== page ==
A few months ago I went back and reread all the Harry Potter books; I originally started reading them about the time that the third one came out… but once I got into it, I became one of those people who bought each new hardback book on the day it came out, capped by buying the last one, Harry Potter and the Deathly Hallows, in the airport in Dar es Salaam on my way home from visiting our Carpenter’s Kids partners in Tanzania and reading it immediately, completing it somewhere between Dubai and NYC.
I loved them before. But reading them this year was even more poignant because of how JK Rowling deals with the challenge of evil in the world. They are, like Narnia, the great Christian books about the power of love over evil—I know there are many Evangelicals who believe the books are evil because they feature magic, but to me they are profoundly linked to the Christian story. Last night Nathan and I watched Harry Potter and the Goblet of Fire (because he’d just finished reading it), and Dumbledore’s words at the end of the movie, when Lord Voldemort has returned, sent me scrambling to find a pen and post-it note: "Dark and difficult times lie ahead. Soon we will all be faced with the choice between what is right, and what is easy."
Because that is that temptation, isn’t it? In the Harry Potter universe, but in our own lives as well. In Harry Potter, that challenge of the choice between what is right and what is easy is explored in the fifth, sixth, and seventh books, which I really encourage you to go back and read. Harry and a small group of friends choose what is right—at great cost to themselves. The followers of Voldemort, the death eaters, gain strength, by doing what is easy. The really interesting part upon rereading it, for me, was how the great institutions of the day—the Ministry of Magic, the press, even Hogwarts school of Witchcraft and Wizardry—are torn between following their instinct for self-preservation, and doing what is right. All too often, they choose what is easy, even though they know it is not right, because they believe it is in their ultimate interests. It is people who are outside the institutions, and who resist being coopted by the institutions, who are able, eventually, to conquer evil through the power of love and self-sacrifice. People who over and over again, make the choices on the side of love.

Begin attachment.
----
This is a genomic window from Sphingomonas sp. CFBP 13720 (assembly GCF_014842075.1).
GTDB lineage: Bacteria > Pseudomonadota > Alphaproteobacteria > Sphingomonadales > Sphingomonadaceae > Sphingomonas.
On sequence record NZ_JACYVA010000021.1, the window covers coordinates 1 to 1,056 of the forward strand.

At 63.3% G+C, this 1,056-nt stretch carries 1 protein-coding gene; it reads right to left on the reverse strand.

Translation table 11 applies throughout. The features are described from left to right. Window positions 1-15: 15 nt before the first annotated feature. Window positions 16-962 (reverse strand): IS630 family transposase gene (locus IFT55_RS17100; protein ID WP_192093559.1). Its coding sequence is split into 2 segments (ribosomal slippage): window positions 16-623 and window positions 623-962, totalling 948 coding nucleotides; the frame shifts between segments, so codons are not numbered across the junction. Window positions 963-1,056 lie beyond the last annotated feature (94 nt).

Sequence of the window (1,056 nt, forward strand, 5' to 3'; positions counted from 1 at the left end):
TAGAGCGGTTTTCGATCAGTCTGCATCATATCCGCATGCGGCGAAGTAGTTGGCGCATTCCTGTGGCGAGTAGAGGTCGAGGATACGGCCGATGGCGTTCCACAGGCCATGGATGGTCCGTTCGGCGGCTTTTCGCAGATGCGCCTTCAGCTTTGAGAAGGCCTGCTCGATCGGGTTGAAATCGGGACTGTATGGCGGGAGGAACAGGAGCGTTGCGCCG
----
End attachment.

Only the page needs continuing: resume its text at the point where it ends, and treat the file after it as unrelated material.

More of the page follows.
Last week when our group was discussing Hillbilly Elegy, we spent some time on one of JD Vance’s key themes: that his friends growing up, and many people in Appalachia and beyond did not believe their choices mattered; they didn’t believe that if they worked hard, they would get ahead; or that if they quit jobs, showed up late, etc. they would suffer.
Jesus is telling us today—along with Dumbledore—that our choices matter. We are faced with temptations that we can choose to resist, or that we can choose to give in to. There is a theological paradox in this: our choices matter, but even when we choose evil, Jesus is still there to redeem us. As Paul writes in the passage from Romans today: “one man's act of righteousness leads to justification and life for all. For just as by the one man's disobedience the many were made sinners, so by the one man's obedience the many will be made righteous.” God’s choices, and God’s actions are the most central and profound act of love; but in the meantime, the choices we make either move us closer towards the kingdom of God, or further away.
During this Lenten series in the wilderness, may we strive to choose what is right over what is easy.